Why? Three Lions Euros 2020
July 17th, 2021 | Football
Why? That’s the first thought that pops into my head when I think about England’s EURO 2020 Final defeat to Italy. But bizarrely this thought of why isn’t in relation to anything that happened on the football pitch. I’m not thinking Why didn’t they score there?, Why did he do that?, Why did we not win? I’m thinking “Why is there still racism in society?
Football is a game of fine margins. In the group stage, what if Raheem Sterling hadn’t converted against Croatia? What if Scotland had been more clinical in their final third? Or what if Jack Grealish was well challenged before putting in that cross for Raheem Sterling to head in for 1-0 against the Czech Republic. Beyond the group stage there are more. Against Germany a tight onside call for England’s opener, Thomas Muller missing a one-on-one against Jordan Pickford and that same keeper making some brilliant saves to deny good German chances. Ukraine was a straightforward 4-0 win without any real need for fine margins to go the way of England. But again the fine margins become relevant against Denmark. The game is tied at 1-1 in extra time when Raheem Sterling wins a soft penalty for the three lions, which on another day may not have been given. Harry Kane saw a tame spot-kick saved and another day Schmeichel would have either gathered it, pushed it round the post, or pushed it far away from any danger. But the ball fell kindly into the path of Harry Kane, with the England captain converting and putting England 2-1 up. After the skipper’s goal Denmark gathered momentum and pushed England back. But an injury and not having any substitutions left meant the Danes were down to ten-men for the second-half of extra-time, allowing England to keep the ball better, having that numerical advantage, and seeing out the game 2-1 and advancing to the final of EURO 2020 at Wembley.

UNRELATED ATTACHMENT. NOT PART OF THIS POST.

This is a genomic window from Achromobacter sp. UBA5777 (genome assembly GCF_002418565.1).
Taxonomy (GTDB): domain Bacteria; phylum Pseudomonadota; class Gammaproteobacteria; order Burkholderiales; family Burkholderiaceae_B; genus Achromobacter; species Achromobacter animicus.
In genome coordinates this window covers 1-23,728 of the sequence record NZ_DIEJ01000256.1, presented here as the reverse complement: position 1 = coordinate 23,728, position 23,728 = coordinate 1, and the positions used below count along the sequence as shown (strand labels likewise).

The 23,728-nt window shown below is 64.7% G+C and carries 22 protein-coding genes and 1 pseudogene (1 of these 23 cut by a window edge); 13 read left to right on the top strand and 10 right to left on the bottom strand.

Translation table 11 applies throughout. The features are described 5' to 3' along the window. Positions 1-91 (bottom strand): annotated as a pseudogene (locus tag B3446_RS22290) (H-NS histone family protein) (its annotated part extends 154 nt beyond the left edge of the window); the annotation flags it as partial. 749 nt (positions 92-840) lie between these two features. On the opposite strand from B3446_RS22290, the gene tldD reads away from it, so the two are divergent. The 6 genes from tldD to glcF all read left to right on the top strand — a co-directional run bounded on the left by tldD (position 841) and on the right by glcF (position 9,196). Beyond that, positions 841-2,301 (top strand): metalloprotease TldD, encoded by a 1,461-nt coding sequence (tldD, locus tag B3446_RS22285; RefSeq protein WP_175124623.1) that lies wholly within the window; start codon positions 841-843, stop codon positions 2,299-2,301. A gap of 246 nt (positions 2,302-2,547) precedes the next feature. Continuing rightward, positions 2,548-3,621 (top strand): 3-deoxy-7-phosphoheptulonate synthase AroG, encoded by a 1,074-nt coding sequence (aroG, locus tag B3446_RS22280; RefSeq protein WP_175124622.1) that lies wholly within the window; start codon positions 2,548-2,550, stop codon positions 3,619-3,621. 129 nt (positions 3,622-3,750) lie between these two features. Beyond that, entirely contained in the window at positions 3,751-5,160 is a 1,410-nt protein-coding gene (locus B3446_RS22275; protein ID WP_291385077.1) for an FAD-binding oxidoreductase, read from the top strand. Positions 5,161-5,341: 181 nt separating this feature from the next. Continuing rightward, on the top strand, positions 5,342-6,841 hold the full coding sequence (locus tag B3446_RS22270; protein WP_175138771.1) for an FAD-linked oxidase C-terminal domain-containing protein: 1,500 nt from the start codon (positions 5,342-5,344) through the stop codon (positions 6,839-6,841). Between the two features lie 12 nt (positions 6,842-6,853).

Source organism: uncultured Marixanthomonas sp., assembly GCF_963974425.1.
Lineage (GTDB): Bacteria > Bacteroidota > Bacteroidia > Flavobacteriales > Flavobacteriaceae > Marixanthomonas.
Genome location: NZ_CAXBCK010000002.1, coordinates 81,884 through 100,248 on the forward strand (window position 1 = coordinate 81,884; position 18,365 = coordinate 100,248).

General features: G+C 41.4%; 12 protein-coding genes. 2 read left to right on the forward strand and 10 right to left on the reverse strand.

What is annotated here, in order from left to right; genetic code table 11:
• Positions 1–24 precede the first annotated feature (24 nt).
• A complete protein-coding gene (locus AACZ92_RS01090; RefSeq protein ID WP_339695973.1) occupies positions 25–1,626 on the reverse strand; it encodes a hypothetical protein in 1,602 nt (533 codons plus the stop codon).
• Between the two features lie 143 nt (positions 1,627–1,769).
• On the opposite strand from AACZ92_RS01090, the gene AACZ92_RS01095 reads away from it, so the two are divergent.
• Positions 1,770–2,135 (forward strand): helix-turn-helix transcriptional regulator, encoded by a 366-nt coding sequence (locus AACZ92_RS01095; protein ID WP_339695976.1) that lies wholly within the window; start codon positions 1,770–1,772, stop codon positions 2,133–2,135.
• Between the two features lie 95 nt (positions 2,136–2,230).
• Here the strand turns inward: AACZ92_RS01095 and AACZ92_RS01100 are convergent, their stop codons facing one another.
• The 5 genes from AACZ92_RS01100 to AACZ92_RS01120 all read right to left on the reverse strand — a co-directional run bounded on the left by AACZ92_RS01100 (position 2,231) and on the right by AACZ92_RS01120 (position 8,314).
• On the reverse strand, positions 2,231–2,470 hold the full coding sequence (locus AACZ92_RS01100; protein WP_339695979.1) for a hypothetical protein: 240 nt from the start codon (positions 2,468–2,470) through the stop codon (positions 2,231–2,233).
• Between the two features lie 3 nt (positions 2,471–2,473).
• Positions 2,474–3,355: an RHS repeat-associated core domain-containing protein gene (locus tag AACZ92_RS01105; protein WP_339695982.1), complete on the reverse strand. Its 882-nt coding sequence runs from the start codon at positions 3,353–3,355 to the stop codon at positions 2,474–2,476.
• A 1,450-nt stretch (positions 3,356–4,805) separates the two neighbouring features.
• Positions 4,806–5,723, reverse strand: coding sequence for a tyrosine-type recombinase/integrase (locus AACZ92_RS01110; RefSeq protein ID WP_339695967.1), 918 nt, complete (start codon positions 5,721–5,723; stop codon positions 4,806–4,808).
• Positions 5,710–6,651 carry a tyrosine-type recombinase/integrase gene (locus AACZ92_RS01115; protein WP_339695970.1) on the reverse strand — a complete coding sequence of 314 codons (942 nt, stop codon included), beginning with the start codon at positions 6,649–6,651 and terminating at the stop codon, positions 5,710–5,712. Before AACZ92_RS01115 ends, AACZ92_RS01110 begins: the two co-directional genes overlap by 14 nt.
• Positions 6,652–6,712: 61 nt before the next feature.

In the final against Italy, fine margins were again a relevant factor. England scored through Luke Shaw in only the second minute of the game and were the better side for most of the first half. The second half however went in favour of the Italians. They kept the ball well and made a couple of half-chances, but nothing really clear-cut. England defended well and despite sitting quite deep, looked relatively comfortable defending in open play. It took a goal mouth scramble from a set-piece to force an Italian equaliser, where again fine margins were at play. Verratti headed the ball goal bound from a corner, which was brilliantly turned onto the post by Jordan Pickford. Once the ball struck the inside of the post, it could have gone anywhere, but if fell perfectly into the path of Bonucci for him to score and even the game for the Italians. The game was even for the majority of the 120 minutes, but there were still key moments. Italy failed to build on their goal and lost momentum, and it was England who began to have their moments going forwards. While nothing clear-cut was created there were moments where if the final pass or decision was better, England may have had an opportunity to score. On another day, the Italians would have been down to ten men for the final seven minutes or so after a reckless stamp on Jack Grealish, courtesy of Jorginho wasn’t deemed clear and obvious by VAR.